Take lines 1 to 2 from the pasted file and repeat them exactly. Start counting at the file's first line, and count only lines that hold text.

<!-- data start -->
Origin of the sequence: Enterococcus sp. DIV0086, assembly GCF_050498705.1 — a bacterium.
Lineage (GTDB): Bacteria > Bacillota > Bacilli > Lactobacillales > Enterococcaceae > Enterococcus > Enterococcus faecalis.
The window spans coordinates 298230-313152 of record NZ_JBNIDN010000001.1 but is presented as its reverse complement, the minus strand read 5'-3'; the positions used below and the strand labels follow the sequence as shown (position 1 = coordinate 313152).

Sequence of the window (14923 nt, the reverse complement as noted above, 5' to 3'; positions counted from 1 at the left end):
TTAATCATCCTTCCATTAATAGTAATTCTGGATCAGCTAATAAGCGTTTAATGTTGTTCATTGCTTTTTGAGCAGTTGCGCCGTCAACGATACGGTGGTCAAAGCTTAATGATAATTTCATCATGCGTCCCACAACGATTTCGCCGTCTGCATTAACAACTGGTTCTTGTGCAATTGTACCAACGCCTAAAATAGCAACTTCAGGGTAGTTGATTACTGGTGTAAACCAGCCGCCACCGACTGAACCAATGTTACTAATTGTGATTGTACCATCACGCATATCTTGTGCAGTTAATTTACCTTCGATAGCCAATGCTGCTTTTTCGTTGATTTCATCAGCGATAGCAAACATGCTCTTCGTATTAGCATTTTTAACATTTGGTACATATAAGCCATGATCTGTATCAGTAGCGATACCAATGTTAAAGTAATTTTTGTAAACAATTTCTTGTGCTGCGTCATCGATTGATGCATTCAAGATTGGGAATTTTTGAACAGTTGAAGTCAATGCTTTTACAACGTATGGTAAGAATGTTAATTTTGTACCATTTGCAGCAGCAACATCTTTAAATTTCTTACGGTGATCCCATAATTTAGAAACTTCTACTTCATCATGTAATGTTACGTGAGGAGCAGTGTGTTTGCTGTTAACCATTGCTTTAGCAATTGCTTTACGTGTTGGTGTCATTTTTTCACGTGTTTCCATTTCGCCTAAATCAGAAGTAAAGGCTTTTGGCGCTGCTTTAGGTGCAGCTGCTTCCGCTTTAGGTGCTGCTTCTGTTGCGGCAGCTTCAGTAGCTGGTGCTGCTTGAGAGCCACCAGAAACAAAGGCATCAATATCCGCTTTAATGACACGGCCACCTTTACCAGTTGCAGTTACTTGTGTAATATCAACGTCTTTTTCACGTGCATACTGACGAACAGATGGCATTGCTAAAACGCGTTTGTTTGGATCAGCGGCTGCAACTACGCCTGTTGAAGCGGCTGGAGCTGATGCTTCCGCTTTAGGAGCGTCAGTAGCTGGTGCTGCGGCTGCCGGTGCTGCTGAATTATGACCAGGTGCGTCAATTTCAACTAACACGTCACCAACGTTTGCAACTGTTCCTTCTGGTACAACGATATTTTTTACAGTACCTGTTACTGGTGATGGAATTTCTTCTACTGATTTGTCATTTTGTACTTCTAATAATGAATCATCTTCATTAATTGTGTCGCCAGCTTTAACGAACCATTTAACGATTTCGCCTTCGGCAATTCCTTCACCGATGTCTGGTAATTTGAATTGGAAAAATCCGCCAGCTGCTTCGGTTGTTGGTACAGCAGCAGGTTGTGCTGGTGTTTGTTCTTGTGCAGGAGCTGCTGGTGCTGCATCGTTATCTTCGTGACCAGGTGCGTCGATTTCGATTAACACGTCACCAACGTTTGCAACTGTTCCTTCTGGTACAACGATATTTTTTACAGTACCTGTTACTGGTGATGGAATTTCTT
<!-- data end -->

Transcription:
Origin of the sequence: Enterococcus sp. DIV0086, assembly GCF_050498705.1 — a bacterium.
Lineage (GTDB): Bacteria > Bacillota > Bacilli > Lactobacillales > Enterococcaceae > Enterococcus > Enterococcus faecalis.